Bachelor embraces chastity
A young Christian man said he believes sexual intimacy should be saved for marriage.
His televised remarks came on the ABC show, “The Bachelorette,” and it created an online furor, as an angry mob called him “evil,” “pathological,” “a psychopath,” and a “misogynist.”
Whew! You can watch a recap of the story above.
Bachelorette rejects chastity
The bachelorette on the same show also claims Christianity as her religion. Unlike her paramour described above, she rejects chastity and admitted on national television that she had sex four times with yet another man she had just met on the show.
His parents applauded, hers beamed, the culture exulted. She proudly explained,
“I have had sex, and honestly, Jesus still loves me.”
And what does Jesus say on this subject?
“… but I say to you that everyone who looks at a woman with lust for her has already committed adultery with her in his heart.”
His disciple, St. Paul, who was taught by Christ Himself, built on this theme in 1 Corinthians 6:18-20:
“Avoid immorality. Every other sin a person commits is outside the body, but the immoral person sins against his own body. Do you not know that your body is a temple of the Holy Spirit within you, whom you have from God, and that you are not your own? For you have been purchased at a price. Therefore, glorify God in your body.”
I’ll let you reflect on whose theology aligns best with Christ’s: the bachelor’s or the bachelorette’s?
Chastity’s fall from grace
Chastity fell out of favor once contraception took root in our culture. From the perspective of the feminist movement, it leveled the playing field, allowing women to enjoy sex just like men with less risk of an unplanned pregnancy. And when contraception fails, as it frequently does, abortion becomes the fallback position.
[According to the Guttmacher Institute, about half the women who procure abortions were contracepting at the time.]
One of the few stigmas that remain in this culture is a stigma against chastity, which has lead to rampant promiscuity, which in turn has led to an epidemic of sexually transmitted infections (STIs). The Centers for Disease Control reveal that one out of two sexually active persons will contract an STI by the age of 25.
An epidemic of loneliness
The sexual revolution has created another side effect: loneliness. Some liberated women who pursued sexual fulfillment at the expense of raising a family find themselves “truly alone,” to use the words of feminist icon, Candace Bushnell, authoress of “Sex in the City.”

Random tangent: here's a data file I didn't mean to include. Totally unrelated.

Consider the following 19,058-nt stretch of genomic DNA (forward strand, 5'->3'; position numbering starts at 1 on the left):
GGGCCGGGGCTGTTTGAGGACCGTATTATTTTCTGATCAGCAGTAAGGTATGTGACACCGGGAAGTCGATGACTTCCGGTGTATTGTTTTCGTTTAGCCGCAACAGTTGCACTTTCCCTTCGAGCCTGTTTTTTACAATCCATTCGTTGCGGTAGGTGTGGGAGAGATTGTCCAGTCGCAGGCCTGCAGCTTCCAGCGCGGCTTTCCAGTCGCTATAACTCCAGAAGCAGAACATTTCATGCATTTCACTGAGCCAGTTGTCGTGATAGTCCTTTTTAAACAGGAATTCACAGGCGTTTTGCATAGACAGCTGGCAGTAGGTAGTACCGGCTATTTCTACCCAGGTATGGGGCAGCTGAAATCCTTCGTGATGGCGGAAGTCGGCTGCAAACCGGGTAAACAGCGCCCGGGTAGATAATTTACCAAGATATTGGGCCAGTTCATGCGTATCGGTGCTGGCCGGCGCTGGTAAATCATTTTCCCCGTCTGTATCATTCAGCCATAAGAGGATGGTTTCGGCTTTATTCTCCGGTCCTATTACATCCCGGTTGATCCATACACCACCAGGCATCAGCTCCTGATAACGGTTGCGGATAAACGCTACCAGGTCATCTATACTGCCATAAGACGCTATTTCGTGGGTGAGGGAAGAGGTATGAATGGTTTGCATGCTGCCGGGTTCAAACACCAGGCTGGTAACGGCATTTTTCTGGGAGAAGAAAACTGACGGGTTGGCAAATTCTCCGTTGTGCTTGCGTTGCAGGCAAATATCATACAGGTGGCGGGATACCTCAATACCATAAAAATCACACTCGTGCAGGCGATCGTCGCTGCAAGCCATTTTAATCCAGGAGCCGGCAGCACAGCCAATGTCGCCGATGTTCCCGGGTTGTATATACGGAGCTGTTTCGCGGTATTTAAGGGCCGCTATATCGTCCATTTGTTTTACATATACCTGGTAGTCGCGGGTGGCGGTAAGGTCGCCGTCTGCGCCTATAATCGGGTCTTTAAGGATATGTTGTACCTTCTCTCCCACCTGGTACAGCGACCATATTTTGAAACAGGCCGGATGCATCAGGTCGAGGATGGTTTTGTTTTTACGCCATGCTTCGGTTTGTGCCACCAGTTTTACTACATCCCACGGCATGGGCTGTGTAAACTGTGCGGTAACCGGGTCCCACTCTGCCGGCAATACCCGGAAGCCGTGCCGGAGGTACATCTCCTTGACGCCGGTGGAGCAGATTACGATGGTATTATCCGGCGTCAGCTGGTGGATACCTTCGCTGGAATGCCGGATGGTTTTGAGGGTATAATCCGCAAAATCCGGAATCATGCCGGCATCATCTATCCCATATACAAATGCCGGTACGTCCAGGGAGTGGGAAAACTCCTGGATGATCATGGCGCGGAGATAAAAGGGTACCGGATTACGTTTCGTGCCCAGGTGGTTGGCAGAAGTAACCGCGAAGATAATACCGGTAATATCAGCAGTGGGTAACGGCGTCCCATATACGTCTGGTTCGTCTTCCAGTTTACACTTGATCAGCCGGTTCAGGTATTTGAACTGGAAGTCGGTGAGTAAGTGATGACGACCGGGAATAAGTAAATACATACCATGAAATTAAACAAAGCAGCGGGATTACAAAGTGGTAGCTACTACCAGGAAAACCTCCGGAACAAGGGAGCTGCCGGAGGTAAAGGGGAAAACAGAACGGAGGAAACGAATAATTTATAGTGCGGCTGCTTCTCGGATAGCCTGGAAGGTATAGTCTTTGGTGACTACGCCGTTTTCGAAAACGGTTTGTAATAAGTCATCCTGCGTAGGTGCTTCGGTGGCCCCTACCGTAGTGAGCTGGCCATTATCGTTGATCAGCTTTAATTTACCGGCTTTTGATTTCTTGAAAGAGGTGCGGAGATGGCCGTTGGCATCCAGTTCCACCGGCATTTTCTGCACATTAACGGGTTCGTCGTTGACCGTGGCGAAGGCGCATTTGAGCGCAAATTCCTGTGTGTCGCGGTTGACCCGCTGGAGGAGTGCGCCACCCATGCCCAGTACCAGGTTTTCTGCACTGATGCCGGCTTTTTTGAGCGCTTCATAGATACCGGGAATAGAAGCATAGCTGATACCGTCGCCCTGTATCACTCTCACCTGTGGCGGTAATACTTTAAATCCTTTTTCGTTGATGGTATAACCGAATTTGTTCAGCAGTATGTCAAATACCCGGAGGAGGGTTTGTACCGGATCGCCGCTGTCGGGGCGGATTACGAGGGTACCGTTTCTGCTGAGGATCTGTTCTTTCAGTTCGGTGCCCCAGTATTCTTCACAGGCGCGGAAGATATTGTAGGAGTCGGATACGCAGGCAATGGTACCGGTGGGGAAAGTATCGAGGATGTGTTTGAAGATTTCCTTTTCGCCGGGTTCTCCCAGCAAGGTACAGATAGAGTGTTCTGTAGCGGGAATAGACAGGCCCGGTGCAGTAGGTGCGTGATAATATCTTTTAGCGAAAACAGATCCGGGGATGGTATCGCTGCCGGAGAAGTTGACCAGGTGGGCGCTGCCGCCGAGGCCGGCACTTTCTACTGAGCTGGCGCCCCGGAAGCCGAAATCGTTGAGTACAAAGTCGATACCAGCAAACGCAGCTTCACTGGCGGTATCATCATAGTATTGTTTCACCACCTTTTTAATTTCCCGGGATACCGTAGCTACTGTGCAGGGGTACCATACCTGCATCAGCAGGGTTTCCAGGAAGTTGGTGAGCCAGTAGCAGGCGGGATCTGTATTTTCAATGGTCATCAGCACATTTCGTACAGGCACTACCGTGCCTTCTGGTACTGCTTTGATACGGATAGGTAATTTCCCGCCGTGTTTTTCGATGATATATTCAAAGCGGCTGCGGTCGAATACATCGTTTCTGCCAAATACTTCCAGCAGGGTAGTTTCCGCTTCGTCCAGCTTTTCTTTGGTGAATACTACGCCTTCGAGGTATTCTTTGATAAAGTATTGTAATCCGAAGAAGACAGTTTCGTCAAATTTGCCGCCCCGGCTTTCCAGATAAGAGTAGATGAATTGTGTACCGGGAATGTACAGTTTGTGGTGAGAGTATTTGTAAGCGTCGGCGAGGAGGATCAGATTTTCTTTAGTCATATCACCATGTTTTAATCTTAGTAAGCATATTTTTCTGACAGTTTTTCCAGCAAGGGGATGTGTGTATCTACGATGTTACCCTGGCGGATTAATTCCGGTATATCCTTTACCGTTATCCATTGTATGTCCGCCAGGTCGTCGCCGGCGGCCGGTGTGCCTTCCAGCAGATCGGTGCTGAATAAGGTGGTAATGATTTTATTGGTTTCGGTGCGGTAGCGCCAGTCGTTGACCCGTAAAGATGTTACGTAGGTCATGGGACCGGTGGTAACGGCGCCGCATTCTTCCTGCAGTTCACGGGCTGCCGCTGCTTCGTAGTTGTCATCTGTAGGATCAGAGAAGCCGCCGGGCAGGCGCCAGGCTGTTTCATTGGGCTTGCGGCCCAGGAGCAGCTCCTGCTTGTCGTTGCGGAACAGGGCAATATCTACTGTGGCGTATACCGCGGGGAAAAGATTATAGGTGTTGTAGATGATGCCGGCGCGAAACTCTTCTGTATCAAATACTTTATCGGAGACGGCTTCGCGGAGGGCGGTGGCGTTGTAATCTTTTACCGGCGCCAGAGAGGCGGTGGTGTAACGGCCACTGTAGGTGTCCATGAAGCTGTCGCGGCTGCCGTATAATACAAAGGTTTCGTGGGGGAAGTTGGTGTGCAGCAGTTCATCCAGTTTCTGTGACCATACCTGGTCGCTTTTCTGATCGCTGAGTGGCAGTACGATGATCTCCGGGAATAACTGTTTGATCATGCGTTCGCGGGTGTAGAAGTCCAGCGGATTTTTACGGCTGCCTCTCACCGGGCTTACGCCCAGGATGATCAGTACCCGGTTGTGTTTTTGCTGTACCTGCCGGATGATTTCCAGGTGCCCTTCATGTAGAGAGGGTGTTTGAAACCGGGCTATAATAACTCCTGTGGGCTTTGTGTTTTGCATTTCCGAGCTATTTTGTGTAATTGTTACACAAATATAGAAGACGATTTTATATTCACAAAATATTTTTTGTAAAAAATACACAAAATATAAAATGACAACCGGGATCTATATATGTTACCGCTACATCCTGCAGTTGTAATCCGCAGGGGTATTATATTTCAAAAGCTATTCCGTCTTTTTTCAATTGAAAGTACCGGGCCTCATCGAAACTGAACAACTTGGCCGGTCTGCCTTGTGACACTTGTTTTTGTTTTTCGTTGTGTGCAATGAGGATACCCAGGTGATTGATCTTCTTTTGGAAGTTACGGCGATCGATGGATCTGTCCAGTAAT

Ms. Bushnell found herself divorced and childless at the age of sixty, and described her situation like this:
“When I was in my 30s and 40s, I didn’t think about it. Then when I got divorced and I was in my 50s, I started to see the impact of not having children and of truly being alone. I do see that people with children have an anchor in a way that people who have no kids don’t.”
Andrew Klavan reacts
Writer Andrew Klavan had an interesting reaction to Ms. Bushnell’s lament at being childless at sixty. As you can hear in the video above, he said that at its root, the feminist creed by which she has lived is ultimately a self-centered creed.
Feminists want ‘sex in the city’ without consequence. (“It’s all about me.”)
When wrinkled and old, they complain that they wish they had kids because they’re lonely and want someone to take care of them. (“It’s all about me.”)
Klavan calls the creed “materialism,” and it is rooted in selfishness. If it feels good, it is good. This creed doesn’t acknowledge that sex has a moral component.
Authentic Christianity views sex as self-giving with a noble purpose: children.
As Klavan says,
“the purpose of life is to make life.”
We have been given a gift: our lives. Sex in marriage allows us to pay the gift forward. Yes, children are hard work. They require sacrificial love, which makes us more fully alive. The fruit of this sacrifice is simply wonderful.
In this climate, young people find the pursuit of chastity challenging. Fr. Mike Schmitz said he hears from couples all the time who feel powerless in remaining pure. Let us leave you with some practical advice from Fr. Mike on how to make abstinence work in a culture that has a stigma against chastity: